Maryam Rokhideh  •  University of Notre Dame, anthropology
“Everything is on My Back”: Women, Work, and Welfare on the Congo-Rwanda Border

Barbara Sostaita  •  University of North Carolina–Chapel Hill, religious studies
Sanctuary Everywhere: Practicing Care on the Migrant Trail

Annie Wilkinson  •  University of California–Irvine, anthropology
Securing the Family: Transnational Anti-Gender Activism in Mexico

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Congratulations to Katie Kaufman Rogers, the 2020 SWS Cheryl Allyn Miller Award Winner!

Congratulations to Katie Kaufman Rogers, the 2020 SWS Cheryl Allyn Miller Award Winner!

Sociologists for Women in Society (SWS) established The Cheryl Allyn Miller Award for graduate students and recent PhDs. working in the area of women and paid work: employment and self-employment, informal market work, illegal work. The award honors the late Cheryl Allyn Miller, a sociologist and feminist who studied women and paid work.

The 2020 Cheryl Allyn Miller Award Winner is Katie Kaufman Rogers.

Katie Kaufman Rogers is currently a Doctoral Candidate in Sociology at the University of Texas at Austin. Her dissertation, “Breaking the Grass Ceiling: Gender, Race, and Class in U.S. Legal Cannabis Industry,” examines women’s labor experiences as workers, executives, and entrepreneurs in a historically male-dominated cannabis labor industry. Her dissertation is a qualitative study of women in the regulated cannabis industry, a multibillion-dollar market in the United States. This research uses in-depth interviews with women workers, executives, and entrepreneurs, as well as field observations in dispensaries and a qualitative content analysis of marketing materials, advertisements, and news reports, to investigate women’s roles in the industry. The goal is to learn which groups, if any, are benefiting from legalization(s), and examine how the construction of regulated cannabis is gendered, racialized, and classed.

Katie is a graduate affiliate of the UT Austin Urban Ethnography Lab and the Rapoport Center for Human Rights and Justice. Her research is supported by the National Science Foundation. She is most recently the recipient of the National Science Foundation Doctoral Dissertation Research Improvement Grant, the Rapport Center for Human Rights and Justice Fieldwork Fellowship, and a number of University of Texas awards, including the College of Liberal Arts Continuing Fellowship, Dean’s Prestigious Fellowship Supplement Award, and the Sociology Department Fall Research Fellowship.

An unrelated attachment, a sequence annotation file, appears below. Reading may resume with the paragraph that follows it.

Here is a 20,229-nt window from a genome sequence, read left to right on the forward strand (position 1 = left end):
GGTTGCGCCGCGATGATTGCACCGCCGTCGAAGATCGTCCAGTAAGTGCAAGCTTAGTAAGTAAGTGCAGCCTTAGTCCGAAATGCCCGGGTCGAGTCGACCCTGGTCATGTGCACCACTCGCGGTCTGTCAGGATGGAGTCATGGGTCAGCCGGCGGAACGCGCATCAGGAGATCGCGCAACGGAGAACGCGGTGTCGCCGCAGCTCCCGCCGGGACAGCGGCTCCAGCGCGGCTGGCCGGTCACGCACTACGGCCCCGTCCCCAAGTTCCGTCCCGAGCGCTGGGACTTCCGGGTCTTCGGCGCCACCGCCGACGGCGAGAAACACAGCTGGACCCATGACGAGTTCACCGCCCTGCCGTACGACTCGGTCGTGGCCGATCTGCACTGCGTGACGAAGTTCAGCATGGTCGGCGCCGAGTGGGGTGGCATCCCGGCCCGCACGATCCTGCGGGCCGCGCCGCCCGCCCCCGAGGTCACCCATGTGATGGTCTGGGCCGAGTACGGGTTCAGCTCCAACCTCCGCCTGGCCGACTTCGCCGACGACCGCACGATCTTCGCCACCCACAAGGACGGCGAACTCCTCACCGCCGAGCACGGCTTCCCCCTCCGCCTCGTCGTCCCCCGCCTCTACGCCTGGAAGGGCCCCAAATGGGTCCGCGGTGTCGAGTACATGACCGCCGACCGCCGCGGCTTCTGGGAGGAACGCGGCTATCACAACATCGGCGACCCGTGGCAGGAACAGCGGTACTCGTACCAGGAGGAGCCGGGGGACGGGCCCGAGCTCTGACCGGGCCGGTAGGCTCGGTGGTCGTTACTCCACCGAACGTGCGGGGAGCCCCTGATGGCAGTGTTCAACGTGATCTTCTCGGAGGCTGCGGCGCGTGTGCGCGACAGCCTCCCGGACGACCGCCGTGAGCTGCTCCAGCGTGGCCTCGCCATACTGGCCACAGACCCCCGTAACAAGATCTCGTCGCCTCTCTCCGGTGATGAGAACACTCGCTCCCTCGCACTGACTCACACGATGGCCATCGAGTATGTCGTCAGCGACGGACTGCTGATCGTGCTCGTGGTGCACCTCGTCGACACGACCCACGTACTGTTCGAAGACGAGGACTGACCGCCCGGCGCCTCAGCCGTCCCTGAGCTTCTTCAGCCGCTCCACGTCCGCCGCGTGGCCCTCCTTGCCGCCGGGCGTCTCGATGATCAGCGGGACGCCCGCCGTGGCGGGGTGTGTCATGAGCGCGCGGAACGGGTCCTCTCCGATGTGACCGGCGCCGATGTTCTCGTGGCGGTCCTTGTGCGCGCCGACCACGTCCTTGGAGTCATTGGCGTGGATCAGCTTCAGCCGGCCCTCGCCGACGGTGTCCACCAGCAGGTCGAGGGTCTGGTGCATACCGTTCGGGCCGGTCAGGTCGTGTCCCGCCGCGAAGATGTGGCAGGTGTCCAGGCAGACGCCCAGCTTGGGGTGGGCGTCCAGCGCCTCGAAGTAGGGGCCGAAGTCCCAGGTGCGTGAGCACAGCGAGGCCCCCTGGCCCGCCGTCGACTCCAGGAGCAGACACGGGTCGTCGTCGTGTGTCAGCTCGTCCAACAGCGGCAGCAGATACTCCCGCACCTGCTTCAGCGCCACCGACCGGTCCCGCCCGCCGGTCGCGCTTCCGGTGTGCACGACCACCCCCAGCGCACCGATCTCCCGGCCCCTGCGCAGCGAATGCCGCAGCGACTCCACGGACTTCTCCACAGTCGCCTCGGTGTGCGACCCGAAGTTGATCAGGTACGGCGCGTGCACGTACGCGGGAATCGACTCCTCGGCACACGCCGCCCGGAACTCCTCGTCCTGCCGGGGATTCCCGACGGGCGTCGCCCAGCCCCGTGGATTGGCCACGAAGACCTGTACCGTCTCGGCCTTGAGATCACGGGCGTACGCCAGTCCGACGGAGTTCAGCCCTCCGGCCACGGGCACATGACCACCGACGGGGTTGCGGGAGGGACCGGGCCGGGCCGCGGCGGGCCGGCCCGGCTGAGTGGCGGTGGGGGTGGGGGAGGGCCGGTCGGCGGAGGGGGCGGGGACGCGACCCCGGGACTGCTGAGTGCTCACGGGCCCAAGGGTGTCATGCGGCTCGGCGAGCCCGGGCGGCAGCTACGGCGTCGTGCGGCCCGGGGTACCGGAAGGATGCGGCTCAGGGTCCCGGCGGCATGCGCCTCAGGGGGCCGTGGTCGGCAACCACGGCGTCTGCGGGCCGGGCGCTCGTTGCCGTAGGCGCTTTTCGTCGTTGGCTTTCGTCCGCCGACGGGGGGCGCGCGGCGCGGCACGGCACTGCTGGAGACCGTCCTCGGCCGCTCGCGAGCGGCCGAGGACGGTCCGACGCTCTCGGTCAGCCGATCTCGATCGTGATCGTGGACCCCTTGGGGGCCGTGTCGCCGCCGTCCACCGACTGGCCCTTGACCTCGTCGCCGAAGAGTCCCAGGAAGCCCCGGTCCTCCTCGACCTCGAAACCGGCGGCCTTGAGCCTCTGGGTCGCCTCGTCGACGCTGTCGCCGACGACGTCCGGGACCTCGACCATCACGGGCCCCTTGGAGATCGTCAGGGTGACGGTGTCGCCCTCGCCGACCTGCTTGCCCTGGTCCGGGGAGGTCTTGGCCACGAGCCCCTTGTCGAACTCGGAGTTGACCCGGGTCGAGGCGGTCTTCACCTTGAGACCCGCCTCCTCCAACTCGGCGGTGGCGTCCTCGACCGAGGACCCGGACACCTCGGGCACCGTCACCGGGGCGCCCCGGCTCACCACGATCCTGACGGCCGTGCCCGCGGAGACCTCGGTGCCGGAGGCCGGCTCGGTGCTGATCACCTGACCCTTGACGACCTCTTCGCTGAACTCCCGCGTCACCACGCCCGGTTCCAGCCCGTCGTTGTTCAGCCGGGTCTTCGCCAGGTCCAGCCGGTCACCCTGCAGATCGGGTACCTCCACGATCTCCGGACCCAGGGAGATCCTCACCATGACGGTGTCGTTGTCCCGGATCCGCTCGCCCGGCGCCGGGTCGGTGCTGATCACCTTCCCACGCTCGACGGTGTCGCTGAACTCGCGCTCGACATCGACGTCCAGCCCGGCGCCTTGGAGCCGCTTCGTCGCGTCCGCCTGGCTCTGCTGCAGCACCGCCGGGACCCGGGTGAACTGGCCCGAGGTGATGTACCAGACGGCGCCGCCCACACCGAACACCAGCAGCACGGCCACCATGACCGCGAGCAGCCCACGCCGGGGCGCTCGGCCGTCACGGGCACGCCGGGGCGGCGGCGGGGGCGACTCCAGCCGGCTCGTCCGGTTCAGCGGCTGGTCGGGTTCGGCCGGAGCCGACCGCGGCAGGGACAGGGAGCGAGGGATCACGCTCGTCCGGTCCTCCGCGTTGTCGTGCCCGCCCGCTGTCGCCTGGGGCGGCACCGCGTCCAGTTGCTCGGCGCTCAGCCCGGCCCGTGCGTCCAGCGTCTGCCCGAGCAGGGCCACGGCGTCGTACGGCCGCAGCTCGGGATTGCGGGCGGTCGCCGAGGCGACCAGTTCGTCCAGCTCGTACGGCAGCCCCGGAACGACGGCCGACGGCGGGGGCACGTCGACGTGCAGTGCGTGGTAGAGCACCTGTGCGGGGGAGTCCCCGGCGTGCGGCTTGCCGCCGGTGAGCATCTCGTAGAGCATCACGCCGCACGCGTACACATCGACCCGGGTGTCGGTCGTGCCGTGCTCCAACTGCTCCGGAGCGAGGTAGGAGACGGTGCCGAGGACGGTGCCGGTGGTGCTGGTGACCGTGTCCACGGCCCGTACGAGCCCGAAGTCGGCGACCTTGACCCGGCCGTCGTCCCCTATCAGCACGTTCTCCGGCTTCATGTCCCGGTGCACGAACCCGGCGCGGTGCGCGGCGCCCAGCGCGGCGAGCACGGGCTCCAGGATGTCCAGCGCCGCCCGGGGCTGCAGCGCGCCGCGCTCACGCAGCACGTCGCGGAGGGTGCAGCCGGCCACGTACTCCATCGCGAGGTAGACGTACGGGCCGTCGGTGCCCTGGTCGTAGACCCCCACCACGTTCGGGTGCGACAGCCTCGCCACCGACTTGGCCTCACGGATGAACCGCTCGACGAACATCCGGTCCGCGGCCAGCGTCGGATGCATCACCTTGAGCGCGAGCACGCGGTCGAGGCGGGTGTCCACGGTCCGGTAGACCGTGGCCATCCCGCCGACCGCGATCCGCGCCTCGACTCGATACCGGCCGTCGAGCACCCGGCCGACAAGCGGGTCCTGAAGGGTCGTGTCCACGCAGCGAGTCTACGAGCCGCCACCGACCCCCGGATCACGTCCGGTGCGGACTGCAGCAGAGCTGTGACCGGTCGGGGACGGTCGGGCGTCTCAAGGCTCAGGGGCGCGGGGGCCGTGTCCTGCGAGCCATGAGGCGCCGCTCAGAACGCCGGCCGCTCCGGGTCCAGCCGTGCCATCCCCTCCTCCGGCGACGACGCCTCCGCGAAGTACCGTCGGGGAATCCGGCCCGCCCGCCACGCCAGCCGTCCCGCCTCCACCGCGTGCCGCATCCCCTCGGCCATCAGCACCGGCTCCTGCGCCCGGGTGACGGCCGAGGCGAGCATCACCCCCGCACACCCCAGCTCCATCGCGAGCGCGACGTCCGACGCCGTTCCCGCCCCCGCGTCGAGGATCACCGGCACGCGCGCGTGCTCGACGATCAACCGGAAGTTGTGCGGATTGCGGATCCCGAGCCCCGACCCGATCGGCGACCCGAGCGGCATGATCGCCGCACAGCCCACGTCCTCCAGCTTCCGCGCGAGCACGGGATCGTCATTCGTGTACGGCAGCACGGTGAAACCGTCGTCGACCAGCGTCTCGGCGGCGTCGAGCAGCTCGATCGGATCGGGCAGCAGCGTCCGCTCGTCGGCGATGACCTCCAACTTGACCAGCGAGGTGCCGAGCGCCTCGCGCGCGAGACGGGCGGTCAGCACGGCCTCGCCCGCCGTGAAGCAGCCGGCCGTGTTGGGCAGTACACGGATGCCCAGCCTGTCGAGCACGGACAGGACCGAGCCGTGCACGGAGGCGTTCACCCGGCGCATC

Kaufman Rogers’ article, “Breaking the Grass Ceiling: Gender, Labor, and Legitimacy in U.S. Legal Cannabis Industry,” is the 2018 winner of the Bruce D. Johnson Best Graduate Student Paper Award (American Sociological Association on Alcohol, Drugs, and Tobacco section). The article draws on 20 in-depth interviews with women workers, executives, and entrepreneurs in the U.S. cannabis industry. Kaufman Rogers investigates women’s participation in an otherwise male-dominated and masculinized cannabis occupation and industry. She finds women use three discursive strategies to promote and justify their buying, selling and production of cannabis, which ultimately, serves to re-gender cannabis labor as legitimate for women. However, these discourses, she argues, draw on race and class stereotypes, further entrenching gender stereotypes and simultaneously reconfiguring symbolic boundaries that maintain segregation.

Special thanks to the Cheryl Allyn Miller Award Subcommittee Members: Tre Wentling (Chair), Kumiko Nemoto, and Mary Virnoche.

Congratulations to the SWS 2020 Feminist Activism Award Winner: Ophra Leyser-Whalen

Congratulations to the SWS 2020 Feminist Activism Award Winner: Ophra Leyser-Whalen

The SWS Feminist Activism Award, established in 1995, is presented annually to an SWS member who has notably and consistently used sociology to improve conditions for women in society. The award honors outstanding feminist advocacy efforts that embody the goal of service to women and that have identifiably improved women’s lives.

This year’s Feminist Activism Award Subcommittee included Victoria Reyes (Subcommittee Chair), LaToya Council, Mindy Fried, and Amy Blackstone. The Subcommittee decided that Ophra Leyser-Whalen will be the SWS 2020 Feminist Activism Award Winner. As part of this award, Ophra will deliver her Feminist Activism Talk at the SWS Summer Meeting in 2021 to take place in Chicago, Illinois and will participate in a campus visit during the 2020-2021 academic year. Ophra was nominated by Adelle Dora Monteblanco, Theresa Morris, and Georgiann Davis.